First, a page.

HSBC: dim sum debt sales could reach HK$448bn in 2013
HSBC expects China's new leaders to push greater use of yuan from London to Taipei
Sales of dim sum debt may reach 360 billion yuan (HK$448 billion) next year as China's new leaders encourage use of the yuan in financial centres from London to Taipei, HSBC predicts.
Yuan bond and certificate of deposit issuance outside the mainland will rise from 263 billion yuan in the first 11 months of this year as cross-border trade settlement in the currency increases, HSBC, the leading underwriter of such debt, says.
Yields on dim sum debt have dropped 88 basis points since the end of last year to 4.64 per cent, according to a Bank of America Merrill Lynch index. That compares with an average yield of 2.61 per cent for firms worldwide.
Last week's approval for Bank of China's Taipei branch to clear trades in the currency and China Construction Bank's dim sum debt sale listed in London last month shows regulators are supporting the expansion of the global use of yuan beyond Hong Kong. Singapore, and possibly London, may also be permitted to clear yuan next year, Deutsche Bank analysts wrote last month.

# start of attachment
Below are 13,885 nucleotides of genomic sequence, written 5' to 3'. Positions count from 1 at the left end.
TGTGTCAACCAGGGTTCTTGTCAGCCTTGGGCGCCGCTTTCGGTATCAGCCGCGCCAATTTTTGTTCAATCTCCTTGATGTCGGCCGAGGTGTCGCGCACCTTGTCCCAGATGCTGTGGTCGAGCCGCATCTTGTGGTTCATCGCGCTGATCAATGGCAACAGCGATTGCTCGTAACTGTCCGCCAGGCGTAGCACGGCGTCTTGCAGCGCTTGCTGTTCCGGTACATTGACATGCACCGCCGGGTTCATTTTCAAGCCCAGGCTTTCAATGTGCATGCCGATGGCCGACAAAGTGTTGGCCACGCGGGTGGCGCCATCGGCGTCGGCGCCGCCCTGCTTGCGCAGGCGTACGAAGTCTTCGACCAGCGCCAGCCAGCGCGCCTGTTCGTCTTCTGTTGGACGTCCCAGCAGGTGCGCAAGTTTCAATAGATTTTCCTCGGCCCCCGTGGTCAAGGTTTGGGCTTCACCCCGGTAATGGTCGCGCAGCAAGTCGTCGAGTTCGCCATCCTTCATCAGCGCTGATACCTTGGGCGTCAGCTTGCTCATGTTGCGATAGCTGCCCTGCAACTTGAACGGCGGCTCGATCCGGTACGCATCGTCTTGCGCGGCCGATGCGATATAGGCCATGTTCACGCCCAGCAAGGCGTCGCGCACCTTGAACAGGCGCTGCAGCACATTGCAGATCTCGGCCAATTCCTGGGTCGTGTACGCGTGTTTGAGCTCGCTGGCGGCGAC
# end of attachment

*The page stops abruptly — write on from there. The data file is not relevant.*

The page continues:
"We're optimistic and are expecting a decent market next year," said Gina Tang, head of debt capital markets for Greater China at HSBC.
"The further growth of the offshore renminbi market and development in other centres including London and Taipei is actually beneficial for Hong Kong, as we will continue to be well positioned as the centre of most of the business."
Issuance of dim sum bonds and certificates of deposit will likely grow to between 280 billion yuan and 360 billion yuan next year, an HSBC report said last week.
About 860 billion yuan is in bank accounts around the world, according to Deutsche Bank, with yuan deposits in Hong Kong, Singapore, Taiwan and London likely to rise to 1.25 trillion yuan next year.
Taiwanese companies and consumers may also be able to set up accounts in the currency after a pact signed between Beijing and Taipei in August.
The island will work to start clearing the currency within a month, Taiwan's central bank governor told lawmakers last week.
Bank of China's Taipei branch is now the sole bank that can clear transactions involving yuan offshore.
China Construction Bank sold the first yuan-denominated securities listed by a mainland company in London last month.
The bank raised 1 billion yuan of 3.2 per cent bonds due in November 2015.